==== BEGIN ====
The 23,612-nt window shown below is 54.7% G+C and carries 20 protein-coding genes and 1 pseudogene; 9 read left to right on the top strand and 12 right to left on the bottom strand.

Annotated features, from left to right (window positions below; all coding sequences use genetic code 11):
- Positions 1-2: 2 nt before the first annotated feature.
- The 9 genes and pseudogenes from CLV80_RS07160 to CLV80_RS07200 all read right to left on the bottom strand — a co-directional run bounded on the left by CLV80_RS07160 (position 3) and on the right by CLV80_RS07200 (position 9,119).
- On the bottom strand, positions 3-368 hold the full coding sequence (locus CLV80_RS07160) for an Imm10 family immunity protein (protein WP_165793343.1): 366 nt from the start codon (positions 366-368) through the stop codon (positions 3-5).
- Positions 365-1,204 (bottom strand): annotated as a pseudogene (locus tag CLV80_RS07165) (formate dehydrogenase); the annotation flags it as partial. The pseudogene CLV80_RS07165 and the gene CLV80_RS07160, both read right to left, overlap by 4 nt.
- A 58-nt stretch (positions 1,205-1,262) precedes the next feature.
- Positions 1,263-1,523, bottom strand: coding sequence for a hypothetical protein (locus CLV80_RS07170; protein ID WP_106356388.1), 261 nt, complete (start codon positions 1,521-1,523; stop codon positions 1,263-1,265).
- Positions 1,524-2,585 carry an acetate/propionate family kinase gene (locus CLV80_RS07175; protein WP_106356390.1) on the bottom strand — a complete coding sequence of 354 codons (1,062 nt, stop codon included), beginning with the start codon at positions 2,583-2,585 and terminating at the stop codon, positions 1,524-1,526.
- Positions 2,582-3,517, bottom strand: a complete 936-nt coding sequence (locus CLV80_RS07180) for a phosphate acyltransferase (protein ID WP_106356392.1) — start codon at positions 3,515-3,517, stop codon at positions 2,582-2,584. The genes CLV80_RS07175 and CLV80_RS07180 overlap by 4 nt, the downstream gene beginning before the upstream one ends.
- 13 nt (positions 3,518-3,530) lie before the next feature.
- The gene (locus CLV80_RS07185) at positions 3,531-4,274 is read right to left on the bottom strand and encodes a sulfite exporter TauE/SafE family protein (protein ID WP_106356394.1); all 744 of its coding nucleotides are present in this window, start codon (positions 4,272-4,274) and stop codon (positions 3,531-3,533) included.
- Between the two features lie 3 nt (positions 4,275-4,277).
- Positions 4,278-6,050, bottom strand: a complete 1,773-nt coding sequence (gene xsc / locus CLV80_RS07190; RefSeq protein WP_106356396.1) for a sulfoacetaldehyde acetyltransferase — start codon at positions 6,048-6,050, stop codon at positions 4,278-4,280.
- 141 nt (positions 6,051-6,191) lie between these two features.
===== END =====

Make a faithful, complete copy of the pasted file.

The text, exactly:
The 23,612-nt window shown below is 54.7% G+C and carries 20 protein-coding genes and 1 pseudogene; 9 read left to right on the top strand and 12 right to left on the bottom strand.

Annotated features, from left to right (window positions below; all coding sequences use genetic code 11):
- Positions 1-2: 2 nt before the first annotated feature.
- The 9 genes and pseudogenes from CLV80_RS07160 to CLV80_RS07200 all read right to left on the bottom strand — a co-directional run bounded on the left by CLV80_RS07160 (position 3) and on the right by CLV80_RS07200 (position 9,119).
- On the bottom strand, positions 3-368 hold the full coding sequence (locus CLV80_RS07160) for an Imm10 family immunity protein (protein WP_165793343.1): 366 nt from the start codon (positions 366-368) through the stop codon (positions 3-5).
- Positions 365-1,204 (bottom strand): annotated as a pseudogene (locus tag CLV80_RS07165) (formate dehydrogenase); the annotation flags it as partial. The pseudogene CLV80_RS07165 and the gene CLV80_RS07160, both read right to left, overlap by 4 nt.
- A 58-nt stretch (positions 1,205-1,262) precedes the next feature.
- Positions 1,263-1,523, bottom strand: coding sequence for a hypothetical protein (locus CLV80_RS07170; protein ID WP_106356388.1), 261 nt, complete (start codon positions 1,521-1,523; stop codon positions 1,263-1,265).
- Positions 1,524-2,585 carry an acetate/propionate family kinase gene (locus CLV80_RS07175; protein WP_106356390.1) on the bottom strand — a complete coding sequence of 354 codons (1,062 nt, stop codon included), beginning with the start codon at positions 2,583-2,585 and terminating at the stop codon, positions 1,524-1,526.
- Positions 2,582-3,517, bottom strand: a complete 936-nt coding sequence (locus CLV80_RS07180) for a phosphate acyltransferase (protein ID WP_106356392.1) — start codon at positions 3,515-3,517, stop codon at positions 2,582-2,584. The genes CLV80_RS07175 and CLV80_RS07180 overlap by 4 nt, the downstream gene beginning before the upstream one ends.
- 13 nt (positions 3,518-3,530) lie before the next feature.
- The gene (locus CLV80_RS07185) at positions 3,531-4,274 is read right to left on the bottom strand and encodes a sulfite exporter TauE/SafE family protein (protein ID WP_106356394.1); all 744 of its coding nucleotides are present in this window, start codon (positions 4,272-4,274) and stop codon (positions 3,531-3,533) included.
- Between the two features lie 3 nt (positions 4,275-4,277).
- Positions 4,278-6,050, bottom strand: a complete 1,773-nt coding sequence (gene xsc / locus CLV80_RS07190; RefSeq protein WP_106356396.1) for a sulfoacetaldehyde acetyltransferase — start codon at positions 6,048-6,050, stop codon at positions 4,278-4,280.
- 141 nt (positions 6,051-6,191) lie between these two features.